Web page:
One of the most common mistakes that runners make and one of the major reasons for running injuries is overtraining. Overtraining can be anything from running too far, too soon to never giving your body time to rest and recover. In addition to injury, overtraining can also lead to running burnout and lead many runners to quit running altogether. But, with some common sense running, this doesn't have to happen to you.
When you are starting a training program, you want to make sure that you don't increase your mileage too quickly. This also applies to runners that are coming back taking time off from their running. You want to increase your weekly mileage by no more than 10% from one week to the next. For example, if you are running 10 miles this week, you only want to run 1 more mile the next week.
You also want to make sure that you are giving your body time for rest and recovery after hard workouts. A rest day can be a complete day off, a day of easy and less miles or it can be a day of cross training. Cross training can be a nice walk, strength training, cycling or swimming. Whatever works for you, make sure that you are giving your body days to recover after a hard workout. This will also use different muscles than your running muscles, which will in turn make you a stronger runner.
Another way to help with overtraining is to give yourself a week of rest. Now, I don't mean take a week completely off. Every 4 weeks or so, when you have been working out hard, give yourself a week where you do about 50% of your usual mileage. This gives your body (and mind) a rest. And, you'll be surprised how much a rest week will refresh you.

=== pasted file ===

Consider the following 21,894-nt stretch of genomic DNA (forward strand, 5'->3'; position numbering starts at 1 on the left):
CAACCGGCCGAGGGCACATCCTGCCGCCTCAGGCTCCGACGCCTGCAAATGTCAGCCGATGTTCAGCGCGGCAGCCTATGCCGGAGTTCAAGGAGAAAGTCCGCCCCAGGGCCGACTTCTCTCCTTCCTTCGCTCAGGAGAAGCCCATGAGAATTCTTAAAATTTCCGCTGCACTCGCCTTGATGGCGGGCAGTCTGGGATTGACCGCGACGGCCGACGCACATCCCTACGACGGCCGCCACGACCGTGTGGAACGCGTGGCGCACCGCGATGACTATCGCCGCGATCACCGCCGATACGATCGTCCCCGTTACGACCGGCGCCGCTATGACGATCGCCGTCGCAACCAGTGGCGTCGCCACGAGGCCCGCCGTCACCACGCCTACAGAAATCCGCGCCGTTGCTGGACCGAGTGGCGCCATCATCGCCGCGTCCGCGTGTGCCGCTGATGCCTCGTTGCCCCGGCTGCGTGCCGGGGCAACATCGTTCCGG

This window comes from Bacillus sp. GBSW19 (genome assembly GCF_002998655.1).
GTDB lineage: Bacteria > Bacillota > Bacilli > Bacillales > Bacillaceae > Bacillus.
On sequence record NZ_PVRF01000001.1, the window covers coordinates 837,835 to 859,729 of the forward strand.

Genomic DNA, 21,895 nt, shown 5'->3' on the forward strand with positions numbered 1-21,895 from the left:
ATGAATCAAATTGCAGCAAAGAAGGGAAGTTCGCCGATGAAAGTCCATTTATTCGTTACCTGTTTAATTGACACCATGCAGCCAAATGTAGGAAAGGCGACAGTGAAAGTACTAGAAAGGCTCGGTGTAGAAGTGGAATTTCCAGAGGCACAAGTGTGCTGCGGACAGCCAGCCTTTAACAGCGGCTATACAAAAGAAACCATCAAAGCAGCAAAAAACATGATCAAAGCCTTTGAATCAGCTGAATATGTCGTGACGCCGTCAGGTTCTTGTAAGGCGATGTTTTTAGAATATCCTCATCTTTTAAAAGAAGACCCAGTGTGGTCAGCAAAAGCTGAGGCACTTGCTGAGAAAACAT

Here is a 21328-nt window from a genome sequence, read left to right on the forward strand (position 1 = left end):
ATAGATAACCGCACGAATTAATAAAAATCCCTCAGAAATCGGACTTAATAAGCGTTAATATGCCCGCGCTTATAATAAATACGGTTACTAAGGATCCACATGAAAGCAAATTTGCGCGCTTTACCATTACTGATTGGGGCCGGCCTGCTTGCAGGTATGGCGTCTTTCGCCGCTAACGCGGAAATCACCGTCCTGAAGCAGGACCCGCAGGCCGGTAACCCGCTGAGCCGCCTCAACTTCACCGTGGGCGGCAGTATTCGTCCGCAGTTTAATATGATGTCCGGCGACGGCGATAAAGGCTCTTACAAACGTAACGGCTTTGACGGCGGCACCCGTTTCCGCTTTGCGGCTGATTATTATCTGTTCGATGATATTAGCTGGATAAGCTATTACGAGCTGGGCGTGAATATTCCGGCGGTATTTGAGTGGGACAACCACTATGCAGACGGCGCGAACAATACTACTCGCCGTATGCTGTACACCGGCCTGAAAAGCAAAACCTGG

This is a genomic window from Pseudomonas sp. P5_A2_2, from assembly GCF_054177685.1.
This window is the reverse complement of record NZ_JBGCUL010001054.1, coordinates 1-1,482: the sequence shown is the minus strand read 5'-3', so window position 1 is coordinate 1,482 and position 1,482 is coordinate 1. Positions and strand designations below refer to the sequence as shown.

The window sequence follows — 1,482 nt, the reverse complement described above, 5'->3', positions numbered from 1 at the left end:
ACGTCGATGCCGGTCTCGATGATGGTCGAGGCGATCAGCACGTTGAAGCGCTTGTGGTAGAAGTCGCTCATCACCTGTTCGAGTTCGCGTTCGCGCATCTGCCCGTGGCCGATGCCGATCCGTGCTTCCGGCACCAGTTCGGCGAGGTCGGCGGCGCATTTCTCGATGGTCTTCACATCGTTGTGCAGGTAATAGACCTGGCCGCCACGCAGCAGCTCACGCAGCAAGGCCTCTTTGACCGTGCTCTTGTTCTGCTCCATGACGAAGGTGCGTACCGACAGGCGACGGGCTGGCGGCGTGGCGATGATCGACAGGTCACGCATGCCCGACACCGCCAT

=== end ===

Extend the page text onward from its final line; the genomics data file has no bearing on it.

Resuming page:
To help with possible overtraining, there are a couple of more things that you need to do. Make sure that you are getting enough sleep. The amount of sleep each person needs is different, but you need to make sure that you are getting the amount your body needs for peak performance. Also, make sure that you are eating correctly. You need to replenish the calories that you are using during your runs. Remember a general rule is to have 60% carbs, 25% fat and 15% protein. This will make sure that you are refueling adequately.
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